"I have said publicly, and I will again, that unless he proves me wrong, [Barack Obama] is a Marxist," said Tom DeLay, the former congressman and House Republican majority leader, in a recent radio interview. (And he is not the first GOPer to suggest as much.)
Now in the dialogue of American politics, there are few classic—and loaded—charges. "Appeaser" is one. "Isolationist" is another. And "Marxist" would have to be right up there with those two. I think to call someone a Marxist, you have to provide some evidence that he 1) believes capitalism is based on exploitation and 2) is calling for a worker's revolution.
DeLay didn't provide any evidence of either, probably because that is not an accurate reflection of Obama's views, which seem to be well within the mainstream of Democratic policy for the past quarter century. And his biggest policy idea, a cap-and-trade system to reduce climate emissions, is not noticeably different than the plan offered by John McCain. And certainly all those Wall Street folks sending him money don't think Obama's a Marxist.
Such campaign season silliness aside, it is certainly true that Obama has chosen to pursue government solutions rather than market solutions to problems such as possible climate change, healthcare, Social Security solvency, income inequality, the trade deficit, and education. Compare those views with those of Bill Clinton, who cut capital gains taxes, pushed free trade, and floated the idea of having the government invest Social Security dough in the stock market.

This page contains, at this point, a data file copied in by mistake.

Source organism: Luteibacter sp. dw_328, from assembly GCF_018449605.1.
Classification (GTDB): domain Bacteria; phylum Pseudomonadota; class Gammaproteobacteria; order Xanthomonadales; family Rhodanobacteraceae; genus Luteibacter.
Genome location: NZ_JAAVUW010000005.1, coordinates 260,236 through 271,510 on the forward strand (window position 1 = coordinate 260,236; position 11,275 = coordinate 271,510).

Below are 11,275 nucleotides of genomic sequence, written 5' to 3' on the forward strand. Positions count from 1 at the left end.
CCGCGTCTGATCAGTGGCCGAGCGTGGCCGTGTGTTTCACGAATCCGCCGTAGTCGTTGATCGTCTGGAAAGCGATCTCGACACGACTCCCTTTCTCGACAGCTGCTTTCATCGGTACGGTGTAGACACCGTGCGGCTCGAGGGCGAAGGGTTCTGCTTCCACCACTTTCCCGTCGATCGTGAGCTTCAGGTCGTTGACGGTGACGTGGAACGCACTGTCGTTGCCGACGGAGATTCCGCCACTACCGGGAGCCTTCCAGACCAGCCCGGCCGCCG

Here is a great example of Obama's thinking: He wants to create something called a "Clean Technologies Venture Capital Fund" and invest $10 billion a year in emerging energy technologies. Now the private VC industry is already pouring billions into alternative energy, but Obama thinks that's not enough and wants Uncle Sam to get in on the action at taxpayer expense. Interestingly, a new study by the University of British Columbia looked at the performance of the Canadian government's venture capital efforts. It found that government venture capital isn't nearly as successful as private venture capital. Here are the study's conclusions (bold mine):
Enterprises supported by private venture capital are more likely to have successful exits (IPOs or third-party acquisitions) and tend to generate higher value conditional on successful exit. The expected commercial value of an enterprise financed by private venture capital (PVC) is significantly higher than for an enterprise financed by government-sponsored venture capital (GVC). In addition, PVC-financed enterprises are less likely to go out of business over relevant time horizons and are more likely to attract U.S. investment. The extent of crowding out is very important. If GVCs appear to be crowding out private venture capital, this would be a negative finding. We find suggestive evidence of at least some crowding out. On the whole, our conclusions cast doubt on the value of government-sponsored venture capital programs.